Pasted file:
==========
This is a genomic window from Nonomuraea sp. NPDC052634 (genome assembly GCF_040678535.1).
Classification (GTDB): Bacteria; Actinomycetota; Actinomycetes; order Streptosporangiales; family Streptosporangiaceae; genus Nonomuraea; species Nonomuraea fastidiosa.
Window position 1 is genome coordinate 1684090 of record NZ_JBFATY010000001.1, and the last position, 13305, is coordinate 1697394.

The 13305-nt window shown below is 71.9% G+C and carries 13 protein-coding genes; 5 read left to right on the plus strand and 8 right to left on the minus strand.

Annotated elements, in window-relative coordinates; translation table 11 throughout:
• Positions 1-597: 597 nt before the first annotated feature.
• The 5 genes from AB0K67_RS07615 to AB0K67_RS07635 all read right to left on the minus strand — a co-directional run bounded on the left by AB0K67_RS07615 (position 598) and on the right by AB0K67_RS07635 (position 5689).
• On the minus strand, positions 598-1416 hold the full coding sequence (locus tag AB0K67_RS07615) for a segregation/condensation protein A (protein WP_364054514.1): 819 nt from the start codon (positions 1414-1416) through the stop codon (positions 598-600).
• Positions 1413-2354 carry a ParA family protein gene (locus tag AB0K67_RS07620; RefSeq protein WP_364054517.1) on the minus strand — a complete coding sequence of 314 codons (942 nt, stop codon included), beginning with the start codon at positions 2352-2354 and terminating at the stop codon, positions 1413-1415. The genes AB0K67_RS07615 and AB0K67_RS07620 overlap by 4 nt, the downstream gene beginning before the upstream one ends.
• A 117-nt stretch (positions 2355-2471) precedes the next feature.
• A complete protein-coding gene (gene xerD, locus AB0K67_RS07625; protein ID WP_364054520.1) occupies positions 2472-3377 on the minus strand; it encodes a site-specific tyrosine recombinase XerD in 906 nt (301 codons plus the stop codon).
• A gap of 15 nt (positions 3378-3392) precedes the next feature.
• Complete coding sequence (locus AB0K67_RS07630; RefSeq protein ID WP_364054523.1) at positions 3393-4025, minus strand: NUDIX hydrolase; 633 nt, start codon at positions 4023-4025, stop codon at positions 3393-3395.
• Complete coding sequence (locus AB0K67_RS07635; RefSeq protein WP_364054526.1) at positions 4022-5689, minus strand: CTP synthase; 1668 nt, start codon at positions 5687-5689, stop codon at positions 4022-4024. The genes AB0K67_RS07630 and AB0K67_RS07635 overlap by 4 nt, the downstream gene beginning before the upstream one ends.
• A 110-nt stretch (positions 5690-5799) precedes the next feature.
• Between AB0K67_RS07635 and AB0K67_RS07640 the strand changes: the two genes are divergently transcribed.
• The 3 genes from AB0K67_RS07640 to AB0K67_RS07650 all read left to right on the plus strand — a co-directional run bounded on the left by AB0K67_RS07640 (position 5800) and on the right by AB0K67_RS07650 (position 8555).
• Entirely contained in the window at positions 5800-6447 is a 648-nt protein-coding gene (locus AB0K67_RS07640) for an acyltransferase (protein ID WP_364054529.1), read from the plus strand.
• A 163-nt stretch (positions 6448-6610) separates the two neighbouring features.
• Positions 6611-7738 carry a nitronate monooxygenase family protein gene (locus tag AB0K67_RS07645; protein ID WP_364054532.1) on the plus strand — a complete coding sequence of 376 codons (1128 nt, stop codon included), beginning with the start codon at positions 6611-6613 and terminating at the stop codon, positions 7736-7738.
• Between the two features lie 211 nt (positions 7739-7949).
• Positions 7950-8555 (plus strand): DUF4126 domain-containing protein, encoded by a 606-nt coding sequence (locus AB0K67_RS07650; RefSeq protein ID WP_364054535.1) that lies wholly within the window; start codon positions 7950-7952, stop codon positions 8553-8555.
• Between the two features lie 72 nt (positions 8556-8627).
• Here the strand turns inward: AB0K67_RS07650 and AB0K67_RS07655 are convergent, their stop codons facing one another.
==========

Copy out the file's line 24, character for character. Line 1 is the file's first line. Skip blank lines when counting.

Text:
• Here the strand turns inward: AB0K67_RS07650 and AB0K67_RS07655 are convergent, their stop codons facing one another.